A smart user who has local Administrator or Power Users privileges on their desktop computer may be able to circumvent Group Policy. For example, they could write a registry script and use it to remove or overwrite registry-based (Administrative Template) policy settings applied by domain GPOs on their machines.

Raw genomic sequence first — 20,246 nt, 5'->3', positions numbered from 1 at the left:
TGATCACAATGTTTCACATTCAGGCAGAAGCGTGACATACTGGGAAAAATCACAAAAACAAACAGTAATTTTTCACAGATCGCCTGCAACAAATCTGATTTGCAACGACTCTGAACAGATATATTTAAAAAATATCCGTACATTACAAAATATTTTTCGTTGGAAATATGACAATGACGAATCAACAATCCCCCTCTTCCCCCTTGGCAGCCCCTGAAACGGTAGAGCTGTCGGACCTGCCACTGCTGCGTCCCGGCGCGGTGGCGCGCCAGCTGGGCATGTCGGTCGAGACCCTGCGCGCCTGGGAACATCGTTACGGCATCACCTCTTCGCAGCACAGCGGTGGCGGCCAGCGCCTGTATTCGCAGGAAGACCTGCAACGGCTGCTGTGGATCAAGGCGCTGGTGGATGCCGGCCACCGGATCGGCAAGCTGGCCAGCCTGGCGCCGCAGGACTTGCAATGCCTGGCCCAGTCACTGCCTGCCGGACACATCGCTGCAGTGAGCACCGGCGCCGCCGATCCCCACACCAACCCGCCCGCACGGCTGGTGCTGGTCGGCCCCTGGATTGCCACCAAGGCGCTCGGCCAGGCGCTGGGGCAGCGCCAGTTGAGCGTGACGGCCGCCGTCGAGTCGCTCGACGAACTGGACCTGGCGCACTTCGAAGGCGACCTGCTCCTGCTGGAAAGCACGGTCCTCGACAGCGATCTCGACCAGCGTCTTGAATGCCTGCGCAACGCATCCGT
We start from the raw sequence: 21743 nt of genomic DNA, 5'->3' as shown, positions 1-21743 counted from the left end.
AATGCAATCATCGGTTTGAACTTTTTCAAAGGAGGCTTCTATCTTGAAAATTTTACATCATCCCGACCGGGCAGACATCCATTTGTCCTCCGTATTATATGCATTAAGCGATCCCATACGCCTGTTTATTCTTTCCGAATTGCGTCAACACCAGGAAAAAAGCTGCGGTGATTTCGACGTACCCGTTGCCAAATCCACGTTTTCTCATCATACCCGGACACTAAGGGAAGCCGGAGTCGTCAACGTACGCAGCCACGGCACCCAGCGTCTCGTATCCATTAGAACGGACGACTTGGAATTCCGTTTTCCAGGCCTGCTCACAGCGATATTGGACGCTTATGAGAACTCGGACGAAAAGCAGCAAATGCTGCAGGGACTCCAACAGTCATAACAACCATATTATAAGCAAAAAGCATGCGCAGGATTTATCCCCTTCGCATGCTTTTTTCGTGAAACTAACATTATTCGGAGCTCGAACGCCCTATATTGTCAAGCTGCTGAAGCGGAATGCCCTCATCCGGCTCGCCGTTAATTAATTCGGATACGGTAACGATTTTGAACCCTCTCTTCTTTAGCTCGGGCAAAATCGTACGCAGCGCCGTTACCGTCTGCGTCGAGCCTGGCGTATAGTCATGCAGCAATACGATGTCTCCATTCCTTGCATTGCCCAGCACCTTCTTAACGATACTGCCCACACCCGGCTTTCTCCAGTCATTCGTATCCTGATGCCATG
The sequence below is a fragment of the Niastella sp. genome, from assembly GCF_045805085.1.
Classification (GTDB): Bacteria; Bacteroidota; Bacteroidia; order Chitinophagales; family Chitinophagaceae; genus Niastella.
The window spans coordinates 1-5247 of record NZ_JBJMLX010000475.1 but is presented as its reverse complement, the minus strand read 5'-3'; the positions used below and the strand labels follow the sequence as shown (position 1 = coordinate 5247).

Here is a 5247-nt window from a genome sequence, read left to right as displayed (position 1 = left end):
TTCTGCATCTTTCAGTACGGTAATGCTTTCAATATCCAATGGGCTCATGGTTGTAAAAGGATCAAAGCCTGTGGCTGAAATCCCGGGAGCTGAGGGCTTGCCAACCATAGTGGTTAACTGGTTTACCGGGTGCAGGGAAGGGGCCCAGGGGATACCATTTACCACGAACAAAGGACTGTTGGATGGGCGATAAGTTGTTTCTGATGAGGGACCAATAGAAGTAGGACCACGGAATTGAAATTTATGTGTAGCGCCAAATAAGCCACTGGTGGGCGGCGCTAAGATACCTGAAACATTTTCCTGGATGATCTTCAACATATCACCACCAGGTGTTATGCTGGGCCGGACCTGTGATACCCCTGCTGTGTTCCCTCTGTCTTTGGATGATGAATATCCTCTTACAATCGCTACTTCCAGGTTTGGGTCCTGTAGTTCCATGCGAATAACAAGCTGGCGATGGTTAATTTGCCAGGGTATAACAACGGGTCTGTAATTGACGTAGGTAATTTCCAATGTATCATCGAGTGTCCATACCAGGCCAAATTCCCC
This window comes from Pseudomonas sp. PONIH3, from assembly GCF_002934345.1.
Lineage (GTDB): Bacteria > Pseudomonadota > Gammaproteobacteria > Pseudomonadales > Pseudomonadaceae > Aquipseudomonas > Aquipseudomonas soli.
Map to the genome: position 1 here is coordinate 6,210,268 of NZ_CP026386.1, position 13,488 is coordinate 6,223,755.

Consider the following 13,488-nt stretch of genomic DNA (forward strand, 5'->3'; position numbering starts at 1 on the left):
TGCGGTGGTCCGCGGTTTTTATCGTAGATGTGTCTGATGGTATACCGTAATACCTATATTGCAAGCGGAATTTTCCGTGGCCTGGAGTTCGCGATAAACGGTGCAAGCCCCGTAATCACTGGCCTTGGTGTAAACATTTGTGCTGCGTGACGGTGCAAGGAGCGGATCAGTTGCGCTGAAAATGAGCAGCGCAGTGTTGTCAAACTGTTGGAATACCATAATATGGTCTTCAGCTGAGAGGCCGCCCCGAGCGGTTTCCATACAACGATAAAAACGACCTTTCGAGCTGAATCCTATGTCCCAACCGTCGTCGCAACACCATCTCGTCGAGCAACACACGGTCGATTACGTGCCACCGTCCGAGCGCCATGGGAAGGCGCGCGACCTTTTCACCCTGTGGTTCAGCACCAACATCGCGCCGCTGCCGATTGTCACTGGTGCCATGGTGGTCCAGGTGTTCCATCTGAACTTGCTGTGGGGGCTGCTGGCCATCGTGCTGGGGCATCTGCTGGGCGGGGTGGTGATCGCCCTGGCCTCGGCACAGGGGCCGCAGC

To prevent this, start by ensuring that users do not have local Administrator or Power Users privileges and are simple Domain Users instead. Unfortunately for certain applications users may require such elevated privileges, so in that case you can try upping the background refresh rate of Group Policy but be aware that this will increase background traffic a bit on your network (though this is usually not significant except over a WAN) and also increase the load on your domain controllers (test this carefully). You can do this using the Group Policy Refresh Interval For Computers policy under Computer Configuration\Administrative Templates\System\Group Policy. Once you do this however, you should also configure the Registry Policy Processing policy under the same location to ensure that registry-based policy settings are processed on the client during background refresh even if Group Policy settings haven't changed.